Russian Doll Audiences

Audiences, as we know them, are broken.

They used to be these giant huddled masses — strangers united by nothing more than age or location or some other general demographic detail.

But now?

They’ve tapered off into countless little groups. And these groups have fragmented into even smaller sub-groups.

Audiences today are like those nesting Russian dolls. They just keep getting smaller and smaller as you open them.

Now, instead of being thrown into some vague category like “men between 18 and 35,” the audience has all the power…

They CHOOSE the groups they’d like to join much in the same way how people choose communities in real life. They base their memberships on common interest.

It doesn’t matter if this interest is popular (like basketball) or extremely obscure (pulp sci-fi novels from the 1940s).

There’s a forum out there somewhere catering to them. A Facebook group and a podcast.

This is an incredible development from a marketer’s perspective! It simply becomes a matter of finding these places and connecting with the people there.

If you do this well, it doesn’t take a huge audience to support a thriving business. Kevin Kelly’s “1,000 True Fans” article has never been more relevant:

Find a thousand people who love your products, people willing to buy everything you put out, and you can succeed beyond your wildest imagination.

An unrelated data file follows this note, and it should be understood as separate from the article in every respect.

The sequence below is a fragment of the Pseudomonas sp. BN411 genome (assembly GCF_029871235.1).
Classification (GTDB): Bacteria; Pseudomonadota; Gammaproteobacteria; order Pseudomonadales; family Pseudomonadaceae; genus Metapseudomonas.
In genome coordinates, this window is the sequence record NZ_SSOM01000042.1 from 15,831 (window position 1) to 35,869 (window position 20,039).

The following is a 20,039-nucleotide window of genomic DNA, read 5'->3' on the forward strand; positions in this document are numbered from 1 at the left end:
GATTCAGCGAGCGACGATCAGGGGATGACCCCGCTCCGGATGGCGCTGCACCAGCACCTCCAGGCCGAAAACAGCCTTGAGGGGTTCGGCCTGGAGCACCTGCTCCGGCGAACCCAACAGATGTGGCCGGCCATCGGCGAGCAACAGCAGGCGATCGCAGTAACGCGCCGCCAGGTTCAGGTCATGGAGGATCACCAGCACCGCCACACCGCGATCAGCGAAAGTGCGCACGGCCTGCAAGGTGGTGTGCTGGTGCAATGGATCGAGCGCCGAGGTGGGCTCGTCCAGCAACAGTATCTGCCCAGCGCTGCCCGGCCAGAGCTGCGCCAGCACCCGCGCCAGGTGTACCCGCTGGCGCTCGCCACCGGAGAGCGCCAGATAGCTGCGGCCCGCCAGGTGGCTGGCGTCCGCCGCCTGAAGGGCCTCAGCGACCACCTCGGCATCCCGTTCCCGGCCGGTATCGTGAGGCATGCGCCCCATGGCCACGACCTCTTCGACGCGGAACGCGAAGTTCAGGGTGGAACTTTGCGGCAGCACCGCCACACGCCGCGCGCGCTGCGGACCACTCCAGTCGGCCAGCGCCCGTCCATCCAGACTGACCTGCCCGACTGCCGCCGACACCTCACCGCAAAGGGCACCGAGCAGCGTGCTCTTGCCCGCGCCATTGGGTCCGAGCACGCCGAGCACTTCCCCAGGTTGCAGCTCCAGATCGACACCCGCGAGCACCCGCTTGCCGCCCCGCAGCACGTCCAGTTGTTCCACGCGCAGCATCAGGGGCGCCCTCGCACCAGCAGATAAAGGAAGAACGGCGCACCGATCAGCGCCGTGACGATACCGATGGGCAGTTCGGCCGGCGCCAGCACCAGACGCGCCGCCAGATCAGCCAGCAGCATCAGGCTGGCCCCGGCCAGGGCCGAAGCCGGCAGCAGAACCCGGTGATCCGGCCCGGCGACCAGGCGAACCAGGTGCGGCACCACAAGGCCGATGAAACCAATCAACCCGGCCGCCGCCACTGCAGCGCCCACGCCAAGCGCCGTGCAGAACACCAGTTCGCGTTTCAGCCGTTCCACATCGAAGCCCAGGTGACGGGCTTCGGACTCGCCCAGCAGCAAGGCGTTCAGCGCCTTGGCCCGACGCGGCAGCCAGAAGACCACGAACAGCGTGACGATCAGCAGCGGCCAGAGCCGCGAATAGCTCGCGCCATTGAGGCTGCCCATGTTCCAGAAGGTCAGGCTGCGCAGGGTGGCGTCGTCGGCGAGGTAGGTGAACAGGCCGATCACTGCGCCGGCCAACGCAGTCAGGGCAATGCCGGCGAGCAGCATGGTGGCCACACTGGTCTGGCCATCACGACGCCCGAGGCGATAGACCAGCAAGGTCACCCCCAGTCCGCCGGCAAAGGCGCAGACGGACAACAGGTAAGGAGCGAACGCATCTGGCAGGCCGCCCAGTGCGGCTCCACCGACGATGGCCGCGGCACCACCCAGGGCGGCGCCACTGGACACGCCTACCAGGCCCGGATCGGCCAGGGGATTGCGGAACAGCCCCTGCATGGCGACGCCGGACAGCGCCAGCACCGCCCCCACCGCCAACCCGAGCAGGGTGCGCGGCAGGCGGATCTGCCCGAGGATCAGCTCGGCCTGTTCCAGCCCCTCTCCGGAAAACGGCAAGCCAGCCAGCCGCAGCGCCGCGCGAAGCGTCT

Where marketers screw up is in the execution.

There’s a disconnect between their messaging and the target audience.

We’re still addressing people like they’re members of those giant audiences of old. “The mothers between 30 and 40.” Or the “affluent young urban professionals.”

Back when audiences didn’t have the power to self-segregate into these tiny sub-niches, marketers had to generalize their messaging. Our audiences had little in common. So we had to play it safe. Water down our appeals to avoid offending a chunk of the audience.

That made sense back then…

But this is NOW.

Now we can afford to be hyper-focused with our approach. We can afford to polarize and express who we aren’t trying to serve… just as much as the people we are.

Does your messaging reflect this reality?

Or you still falling into patterns of the old model?

Because your niche is out there somewhere. Living in specific digital neighborhoods.

How much time have you spent there getting to know these people? You understand what they like. How about why they like it? How about what they hate? Their world view at large?

All of these insights are invaluable.

If you can integrate them in your marketing, you’ll show people you truly understand them like no one else. Gathering 1,000 true fans goes from a matter of IF… to WHEN.

The audiences have changed. So should your messaging.

Go here to get my help.